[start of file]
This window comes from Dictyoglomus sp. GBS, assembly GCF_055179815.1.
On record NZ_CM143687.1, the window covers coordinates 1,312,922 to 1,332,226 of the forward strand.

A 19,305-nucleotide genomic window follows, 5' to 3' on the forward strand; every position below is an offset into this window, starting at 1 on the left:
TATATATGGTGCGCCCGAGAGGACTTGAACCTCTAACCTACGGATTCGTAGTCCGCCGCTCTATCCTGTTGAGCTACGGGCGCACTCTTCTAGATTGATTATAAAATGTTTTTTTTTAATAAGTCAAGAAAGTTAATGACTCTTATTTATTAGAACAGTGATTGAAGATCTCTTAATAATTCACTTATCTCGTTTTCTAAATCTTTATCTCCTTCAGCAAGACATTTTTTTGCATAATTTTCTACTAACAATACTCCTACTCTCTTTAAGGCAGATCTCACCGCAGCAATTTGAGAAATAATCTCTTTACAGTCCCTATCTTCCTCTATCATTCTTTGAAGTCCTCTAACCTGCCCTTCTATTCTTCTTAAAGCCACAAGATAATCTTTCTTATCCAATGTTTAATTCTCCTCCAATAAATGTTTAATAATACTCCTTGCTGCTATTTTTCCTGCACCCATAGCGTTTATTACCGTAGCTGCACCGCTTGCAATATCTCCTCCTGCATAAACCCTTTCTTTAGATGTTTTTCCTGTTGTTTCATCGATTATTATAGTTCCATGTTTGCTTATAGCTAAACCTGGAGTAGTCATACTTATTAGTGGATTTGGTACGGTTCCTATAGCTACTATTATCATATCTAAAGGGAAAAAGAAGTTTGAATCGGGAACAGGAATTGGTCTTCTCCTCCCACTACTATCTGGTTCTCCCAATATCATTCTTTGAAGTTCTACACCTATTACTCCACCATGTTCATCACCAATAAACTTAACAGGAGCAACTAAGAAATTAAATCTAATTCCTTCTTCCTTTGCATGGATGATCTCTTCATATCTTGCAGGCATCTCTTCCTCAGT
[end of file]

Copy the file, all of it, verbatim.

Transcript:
This window comes from Dictyoglomus sp. GBS, assembly GCF_055179815.1.
On record NZ_CM143687.1, the window covers coordinates 1,312,922 to 1,332,226 of the forward strand.

A 19,305-nucleotide genomic window follows, 5' to 3' on the forward strand; every position below is an offset into this window, starting at 1 on the left:
TATATATGGTGCGCCCGAGAGGACTTGAACCTCTAACCTACGGATTCGTAGTCCGCCGCTCTATCCTGTTGAGCTACGGGCGCACTCTTCTAGATTGATTATAAAATGTTTTTTTTTAATAAGTCAAGAAAGTTAATGACTCTTATTTATTAGAACAGTGATTGAAGATCTCTTAATAATTCACTTATCTCGTTTTCTAAATCTTTATCTCCTTCAGCAAGACATTTTTTTGCATAATTTTCTACTAACAATACTCCTACTCTCTTTAAGGCAGATCTCACCGCAGCAATTTGAGAAATAATCTCTTTACAGTCCCTATCTTCCTCTATCATTCTTTGAAGTCCTCTAACCTGCCCTTCTATTCTTCTTAAAGCCACAAGATAATCTTTCTTATCCAATGTTTAATTCTCCTCCAATAAATGTTTAATAATACTCCTTGCTGCTATTTTTCCTGCACCCATAGCGTTTATTACCGTAGCTGCACCGCTTGCAATATCTCCTCCTGCATAAACCCTTTCTTTAGATGTTTTTCCTGTTGTTTCATCGATTATTATAGTTCCATGTTTGCTTATAGCTAAACCTGGAGTAGTCATACTTATTAGTGGATTTGGTACGGTTCCTATAGCTACTATTATCATATCTAAAGGGAAAAAGAAGTTTGAATCGGGAACAGGAATTGGTCTTCTCCTCCCACTACTATCTGGTTCTCCCAATATCATTCTTTGAAGTTCTACACCTATTACTCCACCATGTTCATCACCAATAAACTTAACAGGAGCAACTAAGAAATTAAATCTAATTCCTTCTTCCTTTGCATGGATGATCTCTTCATATCTTGCAGGCATCTCTTCCTCAGT